Our Lady of Guadalupe isn’t just a Mexican Tradition
The feast of Our Lady of Guadalupe has been a religious and cultural hallmark for Mexican Catholics for centuries, but the custom received little attention from Western Catholics before the last few decades.
With the growing Latino population in the United States, the presence of Hispanics has steadily increased in Catholic churches throughout the country, creating a greater awareness of Our Lady of Guadalupe, the patroness of the Americas.
Catholic scholars say the significance of her feast day, Dec. 12, has risen beyond the Americas with the emergence of the Latin American church on the world stage.
The dark-skinned image of Mary, known as Our Lady of Guadalupe, also has been identified by leaders of the universal Catholic Church as the face of the new evangelisation.
The story of how Mary appeared to a poor Aztec Indian in 1531 near present-day Mexico City brought more than 6 million indigenous people into the Catholic faith within a decade.
The image of Mary dressed in a way Aztecs could relate to her is credited with more than evangelisation. It’s also an acknowledged factor in the easing of tensions between the native people of that region in the Americas and the European settlers.
Latinos living in the U.S. celebrate the feast of Our Lady of Guadalupe with zeal.
Their fervour for the feast day is a great example for Anglo Catholics, attracting more of them to the celebrations, said Archbishop Joseph E. Kurtz of Louisville, Kentucky, who is president of the U.S. Conference of Catholic Bishops.
When Mary appeared to St. Juan Diego, the Spaniards and Aztecs were on the brink of war, and scholars believe it would have been brutal. Many have suggested the result of such a war could have diminished Christianity in the region.
Instead, the apparition of Our Lady of Guadalupe brought an end to the Aztec’s worship of stone gods and the practice of human sacrifice, said Father Michael Witczak, an associate professor of liturgical studies at The Catholic University of America in Washington.
When the indigenous people embraced Catholicism, the religion of the Spaniards, the two groups discovered a way of living together in relative harmony, Father Witczak said.
“The story is captivating,” he told CNS. “That whole image of this 57-year-old Aztec Christian encountering this woman and not wanting to get involved with something he knew would be viewed with great scepticism. Yet, (the news) was eventually seen as a miracle that helped spread Christianity throughout the Americas.”
It’s a story that should enrich the faith of all Western Catholics, Archbishop Kurtz said.
Nevertheless, many Anglo Catholics either don’t know the story or understand the significance Our Lady of Guadalupe has in Catholicism.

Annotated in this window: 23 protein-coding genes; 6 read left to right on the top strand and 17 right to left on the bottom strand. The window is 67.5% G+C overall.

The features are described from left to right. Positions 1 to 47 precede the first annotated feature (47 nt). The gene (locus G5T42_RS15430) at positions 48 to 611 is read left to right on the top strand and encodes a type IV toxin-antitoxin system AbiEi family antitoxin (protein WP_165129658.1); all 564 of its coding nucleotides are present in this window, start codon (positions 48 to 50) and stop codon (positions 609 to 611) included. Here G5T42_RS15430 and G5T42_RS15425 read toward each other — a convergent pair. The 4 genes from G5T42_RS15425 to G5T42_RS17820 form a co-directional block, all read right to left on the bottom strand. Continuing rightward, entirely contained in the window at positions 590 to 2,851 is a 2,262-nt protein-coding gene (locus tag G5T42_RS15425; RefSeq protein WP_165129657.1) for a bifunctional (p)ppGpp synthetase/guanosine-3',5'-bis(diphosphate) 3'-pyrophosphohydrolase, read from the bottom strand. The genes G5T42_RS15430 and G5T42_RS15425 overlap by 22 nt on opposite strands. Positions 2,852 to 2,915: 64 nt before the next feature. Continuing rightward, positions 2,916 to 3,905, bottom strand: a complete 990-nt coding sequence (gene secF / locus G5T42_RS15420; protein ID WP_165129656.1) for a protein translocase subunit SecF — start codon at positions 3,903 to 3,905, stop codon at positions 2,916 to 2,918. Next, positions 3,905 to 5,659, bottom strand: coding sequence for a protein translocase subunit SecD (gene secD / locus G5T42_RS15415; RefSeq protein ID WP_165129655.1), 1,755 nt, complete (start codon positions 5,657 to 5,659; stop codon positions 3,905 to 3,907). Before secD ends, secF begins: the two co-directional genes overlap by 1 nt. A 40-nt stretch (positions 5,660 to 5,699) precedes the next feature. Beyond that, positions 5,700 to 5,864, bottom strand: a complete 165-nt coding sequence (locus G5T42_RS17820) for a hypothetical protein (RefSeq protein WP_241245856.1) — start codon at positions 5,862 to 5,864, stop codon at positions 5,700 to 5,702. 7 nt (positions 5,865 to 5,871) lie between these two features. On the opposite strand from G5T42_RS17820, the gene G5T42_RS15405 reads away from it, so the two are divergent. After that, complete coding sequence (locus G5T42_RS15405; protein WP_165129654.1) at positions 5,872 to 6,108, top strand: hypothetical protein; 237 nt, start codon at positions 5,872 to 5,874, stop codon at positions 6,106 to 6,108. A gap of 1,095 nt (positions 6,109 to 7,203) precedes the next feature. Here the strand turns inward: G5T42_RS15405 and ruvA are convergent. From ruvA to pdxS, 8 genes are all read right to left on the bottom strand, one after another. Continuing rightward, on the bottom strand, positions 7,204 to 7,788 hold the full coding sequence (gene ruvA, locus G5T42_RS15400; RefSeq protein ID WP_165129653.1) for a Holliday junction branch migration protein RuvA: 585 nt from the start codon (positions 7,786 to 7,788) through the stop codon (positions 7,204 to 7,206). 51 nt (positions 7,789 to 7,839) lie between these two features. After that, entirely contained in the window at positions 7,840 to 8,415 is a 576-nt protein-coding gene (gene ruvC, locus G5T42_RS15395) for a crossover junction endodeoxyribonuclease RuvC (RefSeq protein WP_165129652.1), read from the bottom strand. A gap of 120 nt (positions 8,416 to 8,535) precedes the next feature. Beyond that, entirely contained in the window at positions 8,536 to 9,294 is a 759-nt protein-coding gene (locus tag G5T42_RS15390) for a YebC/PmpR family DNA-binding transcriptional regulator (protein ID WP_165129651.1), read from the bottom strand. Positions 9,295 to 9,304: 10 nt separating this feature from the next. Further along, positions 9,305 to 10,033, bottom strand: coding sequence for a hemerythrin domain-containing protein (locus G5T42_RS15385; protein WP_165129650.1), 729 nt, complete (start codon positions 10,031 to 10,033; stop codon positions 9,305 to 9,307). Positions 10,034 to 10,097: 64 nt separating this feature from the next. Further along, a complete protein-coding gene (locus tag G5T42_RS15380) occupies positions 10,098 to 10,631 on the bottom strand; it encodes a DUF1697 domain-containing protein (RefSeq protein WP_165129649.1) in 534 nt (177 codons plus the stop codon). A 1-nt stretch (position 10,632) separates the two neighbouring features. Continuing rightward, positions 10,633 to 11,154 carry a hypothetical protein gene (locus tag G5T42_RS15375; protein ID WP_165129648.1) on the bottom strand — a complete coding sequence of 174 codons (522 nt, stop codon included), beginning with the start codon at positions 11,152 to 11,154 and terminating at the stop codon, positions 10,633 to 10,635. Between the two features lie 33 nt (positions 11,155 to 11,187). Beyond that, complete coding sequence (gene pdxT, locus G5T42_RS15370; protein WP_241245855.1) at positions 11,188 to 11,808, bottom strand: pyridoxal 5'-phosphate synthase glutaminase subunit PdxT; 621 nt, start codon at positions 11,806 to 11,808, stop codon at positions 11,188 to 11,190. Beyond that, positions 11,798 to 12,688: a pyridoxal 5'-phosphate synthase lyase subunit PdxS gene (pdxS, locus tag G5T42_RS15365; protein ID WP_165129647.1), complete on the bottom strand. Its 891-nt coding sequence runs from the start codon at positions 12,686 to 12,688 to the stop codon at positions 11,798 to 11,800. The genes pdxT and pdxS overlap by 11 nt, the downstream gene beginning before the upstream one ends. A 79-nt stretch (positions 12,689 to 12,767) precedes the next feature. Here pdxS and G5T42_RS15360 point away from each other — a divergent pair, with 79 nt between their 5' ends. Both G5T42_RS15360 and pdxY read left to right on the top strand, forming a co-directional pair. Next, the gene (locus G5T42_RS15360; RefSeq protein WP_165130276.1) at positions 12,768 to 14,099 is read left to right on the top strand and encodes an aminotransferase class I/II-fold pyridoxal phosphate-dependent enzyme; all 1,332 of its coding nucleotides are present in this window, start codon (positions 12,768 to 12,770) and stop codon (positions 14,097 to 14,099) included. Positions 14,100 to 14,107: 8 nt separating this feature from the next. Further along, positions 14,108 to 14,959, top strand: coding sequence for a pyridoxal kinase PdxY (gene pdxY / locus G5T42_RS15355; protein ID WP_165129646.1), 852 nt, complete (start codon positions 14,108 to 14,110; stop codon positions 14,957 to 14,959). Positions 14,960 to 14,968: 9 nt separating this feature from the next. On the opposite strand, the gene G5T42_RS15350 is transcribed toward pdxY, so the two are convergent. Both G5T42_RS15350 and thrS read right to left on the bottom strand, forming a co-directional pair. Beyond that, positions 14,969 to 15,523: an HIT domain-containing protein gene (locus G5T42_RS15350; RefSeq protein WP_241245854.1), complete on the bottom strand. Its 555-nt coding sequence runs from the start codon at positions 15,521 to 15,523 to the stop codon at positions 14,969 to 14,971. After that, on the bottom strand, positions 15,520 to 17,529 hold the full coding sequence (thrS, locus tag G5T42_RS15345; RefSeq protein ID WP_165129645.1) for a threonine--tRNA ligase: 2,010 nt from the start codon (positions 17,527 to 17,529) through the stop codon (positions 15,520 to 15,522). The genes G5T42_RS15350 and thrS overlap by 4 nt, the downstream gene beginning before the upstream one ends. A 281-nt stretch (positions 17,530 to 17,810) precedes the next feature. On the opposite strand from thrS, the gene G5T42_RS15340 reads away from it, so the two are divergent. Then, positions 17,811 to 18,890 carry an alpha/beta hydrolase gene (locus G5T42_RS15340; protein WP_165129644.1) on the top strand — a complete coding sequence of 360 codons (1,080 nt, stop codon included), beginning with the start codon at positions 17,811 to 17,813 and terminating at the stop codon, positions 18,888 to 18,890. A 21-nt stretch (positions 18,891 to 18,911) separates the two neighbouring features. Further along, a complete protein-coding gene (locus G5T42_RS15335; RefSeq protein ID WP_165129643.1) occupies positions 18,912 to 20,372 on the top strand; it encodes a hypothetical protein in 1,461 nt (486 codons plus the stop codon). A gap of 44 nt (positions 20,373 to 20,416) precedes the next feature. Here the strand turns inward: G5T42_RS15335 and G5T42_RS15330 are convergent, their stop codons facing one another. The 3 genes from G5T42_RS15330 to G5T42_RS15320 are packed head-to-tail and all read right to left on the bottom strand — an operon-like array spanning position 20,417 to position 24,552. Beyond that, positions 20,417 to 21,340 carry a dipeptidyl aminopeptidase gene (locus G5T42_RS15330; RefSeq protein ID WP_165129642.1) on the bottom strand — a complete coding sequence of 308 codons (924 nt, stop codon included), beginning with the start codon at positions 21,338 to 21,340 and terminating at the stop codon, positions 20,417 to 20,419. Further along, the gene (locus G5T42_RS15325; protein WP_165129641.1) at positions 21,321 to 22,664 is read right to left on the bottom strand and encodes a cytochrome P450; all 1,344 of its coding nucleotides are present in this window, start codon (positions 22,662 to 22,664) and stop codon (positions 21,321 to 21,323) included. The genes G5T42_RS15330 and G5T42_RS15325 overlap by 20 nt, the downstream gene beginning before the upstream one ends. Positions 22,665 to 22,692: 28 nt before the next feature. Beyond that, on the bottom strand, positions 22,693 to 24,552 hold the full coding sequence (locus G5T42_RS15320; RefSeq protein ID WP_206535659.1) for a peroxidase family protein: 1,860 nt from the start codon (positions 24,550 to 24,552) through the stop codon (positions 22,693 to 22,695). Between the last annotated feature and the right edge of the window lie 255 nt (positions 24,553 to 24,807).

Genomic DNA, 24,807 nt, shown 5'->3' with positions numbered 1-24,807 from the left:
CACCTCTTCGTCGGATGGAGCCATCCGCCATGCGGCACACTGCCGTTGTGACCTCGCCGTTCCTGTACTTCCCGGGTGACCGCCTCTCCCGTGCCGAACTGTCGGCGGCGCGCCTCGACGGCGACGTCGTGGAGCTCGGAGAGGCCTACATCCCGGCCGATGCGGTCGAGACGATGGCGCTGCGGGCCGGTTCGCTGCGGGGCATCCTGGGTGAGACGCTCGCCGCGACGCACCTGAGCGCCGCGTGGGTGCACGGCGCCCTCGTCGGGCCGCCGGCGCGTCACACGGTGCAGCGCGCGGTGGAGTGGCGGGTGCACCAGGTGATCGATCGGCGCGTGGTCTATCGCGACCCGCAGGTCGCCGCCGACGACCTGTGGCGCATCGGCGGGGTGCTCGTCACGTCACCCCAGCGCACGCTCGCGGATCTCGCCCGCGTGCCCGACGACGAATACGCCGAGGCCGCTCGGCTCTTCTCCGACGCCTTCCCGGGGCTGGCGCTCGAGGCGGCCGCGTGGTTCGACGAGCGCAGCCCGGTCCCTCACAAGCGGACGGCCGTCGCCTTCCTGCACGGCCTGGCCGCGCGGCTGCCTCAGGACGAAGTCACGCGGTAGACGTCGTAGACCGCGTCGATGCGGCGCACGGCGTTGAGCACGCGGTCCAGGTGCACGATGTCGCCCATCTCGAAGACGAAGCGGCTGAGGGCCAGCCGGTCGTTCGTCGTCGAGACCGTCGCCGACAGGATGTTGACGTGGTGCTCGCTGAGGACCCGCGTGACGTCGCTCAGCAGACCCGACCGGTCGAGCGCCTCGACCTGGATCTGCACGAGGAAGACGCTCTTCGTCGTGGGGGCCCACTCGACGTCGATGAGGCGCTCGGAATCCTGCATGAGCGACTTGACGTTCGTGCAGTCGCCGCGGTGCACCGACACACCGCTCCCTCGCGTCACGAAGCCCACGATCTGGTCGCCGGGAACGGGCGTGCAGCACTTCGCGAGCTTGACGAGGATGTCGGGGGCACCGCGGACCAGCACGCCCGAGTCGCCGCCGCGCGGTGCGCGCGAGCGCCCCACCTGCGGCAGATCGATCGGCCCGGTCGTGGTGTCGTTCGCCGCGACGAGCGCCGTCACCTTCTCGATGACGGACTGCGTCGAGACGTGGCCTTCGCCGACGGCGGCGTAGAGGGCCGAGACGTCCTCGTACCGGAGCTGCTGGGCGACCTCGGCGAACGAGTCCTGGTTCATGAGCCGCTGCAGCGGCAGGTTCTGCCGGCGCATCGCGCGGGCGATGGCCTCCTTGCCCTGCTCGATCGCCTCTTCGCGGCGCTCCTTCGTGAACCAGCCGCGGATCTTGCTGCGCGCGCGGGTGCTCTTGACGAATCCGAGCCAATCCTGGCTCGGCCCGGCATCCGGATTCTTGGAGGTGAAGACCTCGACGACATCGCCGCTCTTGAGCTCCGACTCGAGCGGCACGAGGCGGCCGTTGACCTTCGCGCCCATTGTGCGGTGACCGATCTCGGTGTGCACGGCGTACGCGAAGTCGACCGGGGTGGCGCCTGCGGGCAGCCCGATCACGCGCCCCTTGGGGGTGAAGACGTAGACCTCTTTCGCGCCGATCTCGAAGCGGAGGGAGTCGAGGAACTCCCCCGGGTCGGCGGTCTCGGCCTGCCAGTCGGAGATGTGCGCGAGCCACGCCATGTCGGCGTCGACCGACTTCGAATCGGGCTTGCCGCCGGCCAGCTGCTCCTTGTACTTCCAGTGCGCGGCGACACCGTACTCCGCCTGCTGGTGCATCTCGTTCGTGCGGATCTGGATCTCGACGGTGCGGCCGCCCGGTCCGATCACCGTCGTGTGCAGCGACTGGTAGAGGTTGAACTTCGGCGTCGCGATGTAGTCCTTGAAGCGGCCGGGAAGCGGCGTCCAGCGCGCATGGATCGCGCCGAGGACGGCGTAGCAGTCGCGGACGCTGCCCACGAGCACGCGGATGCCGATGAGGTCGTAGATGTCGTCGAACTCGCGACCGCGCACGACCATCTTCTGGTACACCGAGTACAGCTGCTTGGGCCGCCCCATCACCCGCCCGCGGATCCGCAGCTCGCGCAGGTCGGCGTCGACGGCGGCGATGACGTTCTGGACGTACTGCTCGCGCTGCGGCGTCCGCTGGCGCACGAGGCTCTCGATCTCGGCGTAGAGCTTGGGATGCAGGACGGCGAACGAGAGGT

Father Robert C. Irwin, pastor of St. Jerome Church in Jerome, Idaho, said he was unaware of the story of Our Lady of Guadalupe as a boy growing up in the U.S.
What he did know was that his friends with Mexican ancestry often paid homage to an image of Mary that didn’t look very much like the paintings of the Mother of God he had been accustomed to viewing during his religious education.
Pope Francis celebrated the feast day at St. Peter’s Basilica in Vatican City in 2014.
During his homily, the pope said the dark-skinned image of Our Lady of Guadalupe – traditionally believed to have been miraculously impressed on Juan Diego’s cloak – proclaimed to the indigenous peoples of the Americas “the good news that all its inhabitants shared the dignity of children of God. No more would anyone be a servant, but we are all children of the same Father and brothers and sisters to each other.”
Both Pope Benedict XVI and Pope Francis have celebrated the feast of Our Lady of Guadalupe at St. Peter’s, signalling to Catholics worldwide it’s importance in the universal church, Father Witczak said.
The message from the last two popes is also that Catholics throughout the Americas should draw inspiration from the apparition of 1531, that the Mother of God’s appearance in their land was a sign of its significance to God, Father Witczak said.
In his homily on the 2014 feast day, Pope Francis said Mary did not just want to visit the Americas, but that the image on the cloak, or “tilma,” was a sign that “she wanted to remain with them.”
Archbishop Kurtz pointed out that the current nations in the Americas didn’t exist when Mary appeared before St. Juan Diego, so when he shared her image on his “tilma,” he wasn’t just sharing it with the indigenous people in his region. He was sharing it with inhabitants throughout North America and South America.
“Of course it will always be perhaps especially dear to those families whose roots are in Mexico,” he said. “But, I have to say; their example of fervour and devotion touches the hearts of all of us. We have a great debt of gratitude in faith to the Latino people and, of course, to Our Lady of Guadalupe.” By Chaz Muth, Catholic News Service